Then came June, when Verlander's season began to show signs of doing something historic.
The Tigers right-hander won all six of his starts during the month, allowed only five earned runs in 49 innings (0.92 ERA) and was on his way to a 24-5 finish and becoming the first pitcher in almost 20 years to win his league's Cy Young and MVP Awards.
There is a belief that June is when standings really begin to matter, and the same can be said for individual races. June brought a .486 average for Rod Carew in 1977 and an eye-popping 0.50 ERA for Bob Gibson in 1968.
Those performances were more than flashes in the pan. They were standout months in impressive seasons that earned those players the highest honors in the game.
As the first month of summer begins, here's a look at some of the best June performances by MVP and Cy Young Award winners since 1961.
Bob Gibson, 1968
The original "Year of the Pitcher" belonged to Gibson and Detroit's 31-game winner Denny McLain, who were sensational throughout the season. However, Gibson's June was downright dominant. The Cardinals right-hander completed all six of his starts -- five of which were shutouts -- posted an 0.50 ERA (three runs in 54 innings) and held opposing batters to a .153 average.
Pedro Martinez, 1997
Martinez struck out 72 batters in 50 2/3 innings in June 1997, fanning at least 10 in all six of his starts. He had one subpar outing -- four runs in 6 2/3 innings -- before closing the month by going the distance in three of his last four outings. He also held opposing batters to a .162 average in his last June with Montreal.
Ron Guidry, 1978
Guidry's 18-strikeout, four-hit gem against the Angels on June 17 capped a four-start stretch in which he struck out 50 in 35 1/3 innings with an 0.51 ERA and .156 opponents' average. The Yankees left-hander allowed four runs in six-plus innings in his June finale, finishing the month with a 1.46 ERA and .189 opponents' average.
Justin Verlander, 2011
Verlander's dominant period actually began in his final May start, when he tossed 7 2/3 shutout innings against the Red Sox. But he was even better the next month, tossing at least seven innings in all six of his starts, including two complete games (one shutout). He fanned 54 batters in 49 innings, while the opposition hit just .172.
Roger Clemens, 1986
The Rocket's 20-strikeout game was in April, but June was the most consistent month of his first Cy Young Award-winning season for the Red Sox. Clemens completed eight innings in all six of his starts, including two complete games (one shutout), and went 6-0 with a 1.44 ERA and .176 opponents' average.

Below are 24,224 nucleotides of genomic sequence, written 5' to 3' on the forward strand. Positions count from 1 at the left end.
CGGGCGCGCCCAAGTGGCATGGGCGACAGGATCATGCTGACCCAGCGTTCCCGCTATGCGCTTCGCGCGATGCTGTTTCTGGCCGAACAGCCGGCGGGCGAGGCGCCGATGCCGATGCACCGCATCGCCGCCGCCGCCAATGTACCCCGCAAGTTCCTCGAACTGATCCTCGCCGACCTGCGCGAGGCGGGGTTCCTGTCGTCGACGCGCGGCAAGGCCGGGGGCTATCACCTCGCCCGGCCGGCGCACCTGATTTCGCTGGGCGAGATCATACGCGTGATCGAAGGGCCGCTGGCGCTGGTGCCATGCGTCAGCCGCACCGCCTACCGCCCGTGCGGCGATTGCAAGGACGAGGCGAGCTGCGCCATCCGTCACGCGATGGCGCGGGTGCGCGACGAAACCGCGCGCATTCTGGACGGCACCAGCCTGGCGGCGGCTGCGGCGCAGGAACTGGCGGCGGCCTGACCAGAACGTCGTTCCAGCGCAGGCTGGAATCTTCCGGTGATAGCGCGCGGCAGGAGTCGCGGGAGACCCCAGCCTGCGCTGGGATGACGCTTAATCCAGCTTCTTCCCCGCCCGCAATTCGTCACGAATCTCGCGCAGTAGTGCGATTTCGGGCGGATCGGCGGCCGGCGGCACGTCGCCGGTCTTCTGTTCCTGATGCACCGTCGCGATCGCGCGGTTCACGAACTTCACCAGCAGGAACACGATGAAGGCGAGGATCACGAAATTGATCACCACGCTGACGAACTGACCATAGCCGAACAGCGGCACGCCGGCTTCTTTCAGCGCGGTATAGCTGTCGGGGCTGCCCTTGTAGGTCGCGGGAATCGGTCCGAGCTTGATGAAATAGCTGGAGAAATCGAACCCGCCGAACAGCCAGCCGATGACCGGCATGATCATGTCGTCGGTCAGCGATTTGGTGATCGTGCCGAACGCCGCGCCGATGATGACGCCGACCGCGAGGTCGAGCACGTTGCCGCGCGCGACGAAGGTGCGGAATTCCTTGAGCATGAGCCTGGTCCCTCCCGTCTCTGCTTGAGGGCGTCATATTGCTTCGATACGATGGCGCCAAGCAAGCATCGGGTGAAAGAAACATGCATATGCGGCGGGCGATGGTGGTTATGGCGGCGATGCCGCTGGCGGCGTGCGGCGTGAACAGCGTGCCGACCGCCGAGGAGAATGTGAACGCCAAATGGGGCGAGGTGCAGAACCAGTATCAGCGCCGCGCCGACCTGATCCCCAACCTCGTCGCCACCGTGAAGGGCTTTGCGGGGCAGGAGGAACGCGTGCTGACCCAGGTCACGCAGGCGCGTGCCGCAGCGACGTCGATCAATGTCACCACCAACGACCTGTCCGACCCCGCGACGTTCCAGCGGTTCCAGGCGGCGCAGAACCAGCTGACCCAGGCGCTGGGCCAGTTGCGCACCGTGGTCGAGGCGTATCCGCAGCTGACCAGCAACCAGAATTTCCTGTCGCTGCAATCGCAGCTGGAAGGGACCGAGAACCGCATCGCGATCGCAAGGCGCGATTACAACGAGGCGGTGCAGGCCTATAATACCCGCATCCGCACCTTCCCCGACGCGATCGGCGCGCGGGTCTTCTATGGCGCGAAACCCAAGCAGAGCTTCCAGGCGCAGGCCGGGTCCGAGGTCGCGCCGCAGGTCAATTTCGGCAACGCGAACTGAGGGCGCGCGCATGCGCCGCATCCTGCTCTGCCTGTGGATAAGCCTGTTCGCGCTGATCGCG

Tom Seaver, 1975
Tom Terrific was simply that in June 1975, going 4-0 with a 1.05 ERA in six starts for the Mets. He went the distance in three outings -- including two shutouts -- and pitched into the ninth inning in two others. He struck out 49 in 51 2/3 innings with a .158 opponents' average.
Chris Carpenter, 2005
Outside of his lone loss of the month -- three runs in six innings against the Red Sox -- Carpenter was in complete command in June 2005, tossing two shutouts for St. Louis. He went 4-1 with an 0.90 ERA and held batters to a .182 average.
Sammy Sosa, 1998
Sosa had 13 home runs at the beginning of June, trailing Mark McGwire by 14 round-trippers. Then Slammin' Sammy went deep a Major League-record 20 times -- a record for any month -- signaling the beginning of the great home run race. Sosa homered in more than half of the Cubs' games and had four multi-homer games. He drove in 40 runs and slugged .842.
Rod Carew, 1977
You have to be consistent to hit .388 for an entire season, but Carew's final batting average was no doubt helped by his .486 mark in June. The Twins first baseman recorded a hit in all but two of his 28 games and got on base at a .538 clip. He also had eight triples, seven doubles and 30 RBIs.
Jeff Bagwell, 1994
It's crazy to think what kind of numbers Bagwell would have put up for the Astros with a full season in 1994. His best month came in June, when he hit 13 home runs with 11 doubles and produced a .394/.455/.899 slash line. He was even better in July (.409/.509/.875) and had similar numbers through nine games in August before the players' strike ended the season.
Josh Hamilton, 2010
Hamilton's performance in June and July was the main reason he won the 2010 AL MVP Award despite missing 20 games at the end of the season because of a rib cage injury. Hamilton produced a .454/.482/.815 slash line with nine home runs, 10 doubles and 31 RBIs in June. The Rangers star also had a 23-game hitting streak and went hitless just once during the month.
Jason Giambi, 2000
The A's first baseman posted a .450/.604/.775 slash line with five home runs and 11 doubles, also drawing 30 walks compared to only 14 strikeouts.
Larry Walker, 1997
Walker's hot start in 1997 -- a .456 April batting average -- never fizzled. The Rockies outfielder produced a .408/.517/.796 slash line with 10 home runs and eight doubles in June.
Albert Pujols, 2009
Pujols' performance in June 2009 was the the most impressive since Sosa's in terms of power. The former Cardinals first baseman hit 14 home runs, 10 doubles and drove in 35 runs that month. He also produced a .320/.427/.856 slash line en route to his winning his third career MVP Award.